Before your IV chemotherapy starts, you will undergo routine pre-checks, including a short physical exam, a blood sample, and measurement of your height and weight to ensure you get the correct dose of chemotherapy. From there, an IV tube will be put in your arm, unless you have a port, in which case a needle with a flexible tube will be placed in the port." Prior to the infusion, you may be given medication to prevent nausea or possible allergic reactions. Then, the infusion begins.
Chemotherapy infusion times can range from 5 minutes to 8 hours (and sometimes even more), depending on the medications being administered. You can use this time to relax, eat, work, read, knit, watch television, or engage in just about any hobbies or activities that you can do from your treatment room. The IV stand will even roll with you in case you want to use the restroom, take a walk, or sit outside.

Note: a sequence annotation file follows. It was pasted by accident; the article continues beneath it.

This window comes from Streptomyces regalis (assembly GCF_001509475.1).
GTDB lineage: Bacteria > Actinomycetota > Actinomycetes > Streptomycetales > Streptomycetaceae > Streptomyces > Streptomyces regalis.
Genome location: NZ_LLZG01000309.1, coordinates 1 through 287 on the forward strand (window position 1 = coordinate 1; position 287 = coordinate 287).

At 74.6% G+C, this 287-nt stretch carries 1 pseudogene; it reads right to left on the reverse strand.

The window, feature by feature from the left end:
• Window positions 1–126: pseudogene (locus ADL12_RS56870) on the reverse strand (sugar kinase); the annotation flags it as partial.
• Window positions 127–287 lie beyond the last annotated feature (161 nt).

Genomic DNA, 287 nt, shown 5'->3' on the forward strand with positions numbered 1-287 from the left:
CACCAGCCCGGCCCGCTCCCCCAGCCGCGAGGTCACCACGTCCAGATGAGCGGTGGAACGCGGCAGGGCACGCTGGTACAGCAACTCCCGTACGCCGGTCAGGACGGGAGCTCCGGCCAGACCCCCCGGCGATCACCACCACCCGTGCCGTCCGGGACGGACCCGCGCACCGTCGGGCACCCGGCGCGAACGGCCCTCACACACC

Throughout the chemotherapy, your nurse will come in and check your vitals and make sure you aren't reacting to the medications. When the chemotherapy drugs are fully administered, the nurse will remove your IV. Note that when this happens, as well as when a bag needs to be changed or if there’s any other problem with the function of the line, the machine will start beeping. If this happens, make sure your nurse is on their way so as not to disrupt treatment. Once your session is over, you may be asked to stay in the treatment room for up to 30 minutes after your IV is removed to ensure you do not have any adverse reactions to the medications used.

Oral Treatment